Last week our youngest grandchildren, Treyton ( just turned 7), and Ava (4), came over from Wolseley with their parents on a road trip to Kipling for soccer. This was great news for us grandparents, as we didn’t have to travel to watch them play, but at the same time I was wondering why six-year-olds and four year-olds are going on organized soccer road trips? On a weeknight, no less. Six and four-year-olds.
Both age-groups games started at 7:00 pm and factoring in the length of the game, the snack stop afterwards, a little bit of visiting with Grandma and Grandpa plus the drive back home, the kids wouldn’t be snuggled into their beds until well beyond 9 o’clock, long after their regular bedtime.
Now, before I get pushing my humble opinion on you regarding children and sport I am going to tell you that I spent a great deal of my life involved in organized sports. I loved organized sports. I have played, officiated, coached, managed and organized many different minor and amateur sports of all different types at all kinds of levels both for me and my peers and for my children and their peers and I loved it and I’d do it all over again if I could.
I love to compete and when I was a youngster I was the poorest sport on the planet. I hated losing. Of course I was tied for that honour with a few million others and I am still embarrassed by some of my antics on the playing field at that young age. That’s something I would go back and change, if I could. That said, I also had an awful lot of fun playing those games.
Now, back to the Grandchildren’s soccer…here’s the thing…there are enough children in both of our grandchildren’s age groups in Wolseley to form two teams in each age category. Why the road trips? Why not play each other at home for skill improvement for a few weeks and then take them on one or two Saturday road trips a season for a treat. Sound fair?
I happened to read a statistic the other day that stated that 70% of children leave organized sports by the age of 13. Seventy per cent! By then they are “burnt out”, if you can imagine. Too many parents are living vicariously through their children setting unattainable goals for them and pushing, pushing, pushing. The kids only want to have fun but too many of the people in charge care only about the final score. In fact, when polled, a majority of children said they would rather play on a losing team and play more than sit on the bench of a winning team.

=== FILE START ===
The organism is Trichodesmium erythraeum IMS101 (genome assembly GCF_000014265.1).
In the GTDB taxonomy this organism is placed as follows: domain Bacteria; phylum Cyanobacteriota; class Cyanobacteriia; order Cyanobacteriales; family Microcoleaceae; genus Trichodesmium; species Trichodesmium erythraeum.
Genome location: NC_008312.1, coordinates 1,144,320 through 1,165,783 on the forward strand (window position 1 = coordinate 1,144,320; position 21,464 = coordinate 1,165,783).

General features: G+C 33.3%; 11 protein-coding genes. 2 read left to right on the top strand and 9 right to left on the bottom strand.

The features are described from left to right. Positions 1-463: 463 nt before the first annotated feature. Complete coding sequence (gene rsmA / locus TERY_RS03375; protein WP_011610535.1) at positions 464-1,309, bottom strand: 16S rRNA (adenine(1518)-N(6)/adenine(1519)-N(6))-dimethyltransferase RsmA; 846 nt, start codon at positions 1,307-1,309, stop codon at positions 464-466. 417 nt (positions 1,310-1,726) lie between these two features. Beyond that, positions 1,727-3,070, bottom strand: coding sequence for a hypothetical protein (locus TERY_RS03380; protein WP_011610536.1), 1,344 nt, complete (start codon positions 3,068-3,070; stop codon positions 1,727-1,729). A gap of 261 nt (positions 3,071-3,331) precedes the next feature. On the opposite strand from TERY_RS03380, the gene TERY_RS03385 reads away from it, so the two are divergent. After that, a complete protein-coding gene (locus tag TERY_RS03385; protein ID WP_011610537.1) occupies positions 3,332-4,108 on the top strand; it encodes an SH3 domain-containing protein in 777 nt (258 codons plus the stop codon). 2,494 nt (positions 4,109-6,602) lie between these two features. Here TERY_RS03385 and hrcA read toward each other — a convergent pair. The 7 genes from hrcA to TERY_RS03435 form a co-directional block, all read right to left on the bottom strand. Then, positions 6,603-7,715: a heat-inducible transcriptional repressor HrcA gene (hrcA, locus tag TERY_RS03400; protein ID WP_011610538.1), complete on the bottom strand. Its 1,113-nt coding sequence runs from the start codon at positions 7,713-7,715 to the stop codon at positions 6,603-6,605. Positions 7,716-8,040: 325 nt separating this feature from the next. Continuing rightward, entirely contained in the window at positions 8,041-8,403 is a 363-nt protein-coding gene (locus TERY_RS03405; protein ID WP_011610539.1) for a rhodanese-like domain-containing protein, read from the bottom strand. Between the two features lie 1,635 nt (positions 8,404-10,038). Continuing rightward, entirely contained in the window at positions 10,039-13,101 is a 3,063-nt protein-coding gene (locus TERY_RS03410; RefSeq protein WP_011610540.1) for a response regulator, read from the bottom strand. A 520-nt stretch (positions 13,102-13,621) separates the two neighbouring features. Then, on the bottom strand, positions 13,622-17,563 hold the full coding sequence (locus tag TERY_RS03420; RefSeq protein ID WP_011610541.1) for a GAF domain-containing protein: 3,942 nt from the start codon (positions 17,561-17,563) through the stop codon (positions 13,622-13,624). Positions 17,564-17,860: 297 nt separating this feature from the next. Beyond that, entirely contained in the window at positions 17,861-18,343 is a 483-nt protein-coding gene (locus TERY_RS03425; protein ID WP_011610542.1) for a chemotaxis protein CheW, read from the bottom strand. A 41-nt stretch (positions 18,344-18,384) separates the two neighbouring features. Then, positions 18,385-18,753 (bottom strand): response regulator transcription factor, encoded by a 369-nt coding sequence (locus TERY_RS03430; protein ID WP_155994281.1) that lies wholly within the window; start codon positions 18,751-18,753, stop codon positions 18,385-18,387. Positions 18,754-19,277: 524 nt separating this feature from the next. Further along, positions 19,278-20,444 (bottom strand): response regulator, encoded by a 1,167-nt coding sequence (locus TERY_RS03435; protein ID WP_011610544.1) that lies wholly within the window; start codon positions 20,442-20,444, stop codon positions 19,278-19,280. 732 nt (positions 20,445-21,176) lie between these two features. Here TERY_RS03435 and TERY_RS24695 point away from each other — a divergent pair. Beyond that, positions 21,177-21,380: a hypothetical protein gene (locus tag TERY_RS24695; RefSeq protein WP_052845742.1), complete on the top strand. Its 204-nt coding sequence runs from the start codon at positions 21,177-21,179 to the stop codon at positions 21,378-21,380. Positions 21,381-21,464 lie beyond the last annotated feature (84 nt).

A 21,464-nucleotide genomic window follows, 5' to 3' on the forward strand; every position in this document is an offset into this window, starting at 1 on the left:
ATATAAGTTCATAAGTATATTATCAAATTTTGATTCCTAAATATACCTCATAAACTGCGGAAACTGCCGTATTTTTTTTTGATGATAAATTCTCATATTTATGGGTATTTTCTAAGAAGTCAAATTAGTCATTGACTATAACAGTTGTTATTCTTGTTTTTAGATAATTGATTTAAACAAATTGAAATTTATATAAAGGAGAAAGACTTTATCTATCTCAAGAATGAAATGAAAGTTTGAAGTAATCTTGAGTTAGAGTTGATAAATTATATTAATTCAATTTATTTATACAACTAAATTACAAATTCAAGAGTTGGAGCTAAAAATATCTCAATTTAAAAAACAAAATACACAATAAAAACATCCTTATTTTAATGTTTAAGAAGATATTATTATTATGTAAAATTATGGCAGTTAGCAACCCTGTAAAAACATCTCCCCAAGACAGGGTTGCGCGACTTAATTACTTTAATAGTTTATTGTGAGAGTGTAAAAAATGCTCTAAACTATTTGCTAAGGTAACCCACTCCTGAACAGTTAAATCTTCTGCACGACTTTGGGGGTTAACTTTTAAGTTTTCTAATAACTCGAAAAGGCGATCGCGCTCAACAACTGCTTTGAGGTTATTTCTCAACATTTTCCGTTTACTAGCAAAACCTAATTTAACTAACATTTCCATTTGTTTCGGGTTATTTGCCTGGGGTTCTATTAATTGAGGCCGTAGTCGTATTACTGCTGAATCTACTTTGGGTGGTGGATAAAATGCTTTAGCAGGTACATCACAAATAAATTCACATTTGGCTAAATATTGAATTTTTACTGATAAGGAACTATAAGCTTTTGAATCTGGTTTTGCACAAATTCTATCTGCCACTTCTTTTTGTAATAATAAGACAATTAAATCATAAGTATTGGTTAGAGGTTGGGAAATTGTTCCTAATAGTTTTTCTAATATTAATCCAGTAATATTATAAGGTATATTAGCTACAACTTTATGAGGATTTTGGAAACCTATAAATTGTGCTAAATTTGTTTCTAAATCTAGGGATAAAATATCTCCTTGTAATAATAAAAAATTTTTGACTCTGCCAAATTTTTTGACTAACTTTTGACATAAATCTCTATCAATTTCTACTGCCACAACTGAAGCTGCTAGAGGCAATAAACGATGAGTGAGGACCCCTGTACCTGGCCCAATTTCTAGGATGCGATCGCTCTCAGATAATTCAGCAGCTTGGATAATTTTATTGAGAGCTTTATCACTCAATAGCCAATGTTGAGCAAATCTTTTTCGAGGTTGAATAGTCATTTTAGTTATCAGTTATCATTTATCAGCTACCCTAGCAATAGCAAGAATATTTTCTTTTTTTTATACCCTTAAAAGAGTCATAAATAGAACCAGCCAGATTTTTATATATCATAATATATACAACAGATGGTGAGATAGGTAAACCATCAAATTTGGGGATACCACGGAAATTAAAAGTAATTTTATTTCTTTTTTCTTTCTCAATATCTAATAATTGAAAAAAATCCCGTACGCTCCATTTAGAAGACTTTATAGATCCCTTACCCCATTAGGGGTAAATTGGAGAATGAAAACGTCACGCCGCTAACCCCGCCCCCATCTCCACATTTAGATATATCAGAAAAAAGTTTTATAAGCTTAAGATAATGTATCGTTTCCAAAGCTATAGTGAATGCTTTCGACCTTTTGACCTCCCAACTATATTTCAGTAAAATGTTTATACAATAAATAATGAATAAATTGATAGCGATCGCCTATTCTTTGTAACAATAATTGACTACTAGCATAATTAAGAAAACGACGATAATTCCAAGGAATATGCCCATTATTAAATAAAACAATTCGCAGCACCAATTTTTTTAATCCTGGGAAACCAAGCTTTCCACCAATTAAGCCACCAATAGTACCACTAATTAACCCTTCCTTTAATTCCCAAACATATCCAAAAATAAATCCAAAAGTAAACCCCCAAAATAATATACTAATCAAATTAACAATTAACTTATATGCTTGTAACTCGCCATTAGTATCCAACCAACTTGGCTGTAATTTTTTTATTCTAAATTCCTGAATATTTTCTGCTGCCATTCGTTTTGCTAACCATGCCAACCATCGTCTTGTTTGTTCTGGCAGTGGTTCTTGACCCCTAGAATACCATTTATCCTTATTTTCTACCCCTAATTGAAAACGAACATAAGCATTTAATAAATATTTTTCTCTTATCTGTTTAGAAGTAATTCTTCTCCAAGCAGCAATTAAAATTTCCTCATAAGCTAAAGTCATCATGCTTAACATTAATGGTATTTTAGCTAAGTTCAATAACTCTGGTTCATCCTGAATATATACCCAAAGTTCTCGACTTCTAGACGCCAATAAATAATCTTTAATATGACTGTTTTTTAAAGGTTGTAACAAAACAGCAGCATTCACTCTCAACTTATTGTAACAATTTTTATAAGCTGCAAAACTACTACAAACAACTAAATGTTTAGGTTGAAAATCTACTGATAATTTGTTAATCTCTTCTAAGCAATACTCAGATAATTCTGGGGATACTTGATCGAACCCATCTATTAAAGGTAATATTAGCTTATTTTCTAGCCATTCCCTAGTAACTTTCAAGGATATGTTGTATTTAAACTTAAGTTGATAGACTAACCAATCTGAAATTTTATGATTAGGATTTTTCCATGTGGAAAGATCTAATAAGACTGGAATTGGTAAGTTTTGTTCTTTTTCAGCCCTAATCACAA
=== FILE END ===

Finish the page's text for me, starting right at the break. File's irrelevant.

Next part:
If they only emphasize the games then where is the skill development? Take swimming for instance…you get instruction for twenty minutes during Swimming Lessons and then you really learn how to swim during the public swimming times where you practice what you’ve been taught. Ditto baseball, hockey, football, soccer...Learn the basics and then try, try and try again. What will you learn while you’re sitting on a blanket or a bench on the sidelines.
When was the last time anyone saw a pickup road hockey game going on? Or a football or soccer game in the big, new, beautiful field we have in the old little school yard? That’s where skill development is at its highest. Every activity is the same whether it’s sports or driving or dancing or reading and writing…learn the moves and then practice, practice, practice.
I am very pleased that our daughter and our son-in-law are giving their children the opportunity to enjoy sports and music and dance and experience how much fun there can be in so many of life’s activities. I am also confident that they will know when too much is too much.
The psychological and social benefits of sport are numerous and well known. Sports and recreation provide children with so many life skills including, but not limited to, greater confidence, self-esteem and work ethic, stronger peer relationships, teamwork, greater family interactions, less troublemaking and the list goes on. And if they become a pro or an Olympian, or something, all the better, but no four-year-old is being scouted by the pros…as far as I know.
Competition is valuable in life development, too, in so many ways but can’t we let kids be kids? They will have a whole lifetime past their teenage years of cutthroat competition in sports and in life in general. It will be upon them sooner than anyone can think so let’s just let them play, okay?
“Sports do not build character. They reveal it.” John Wooden, (1910-2010), Legendary UCLA Basketball Coach.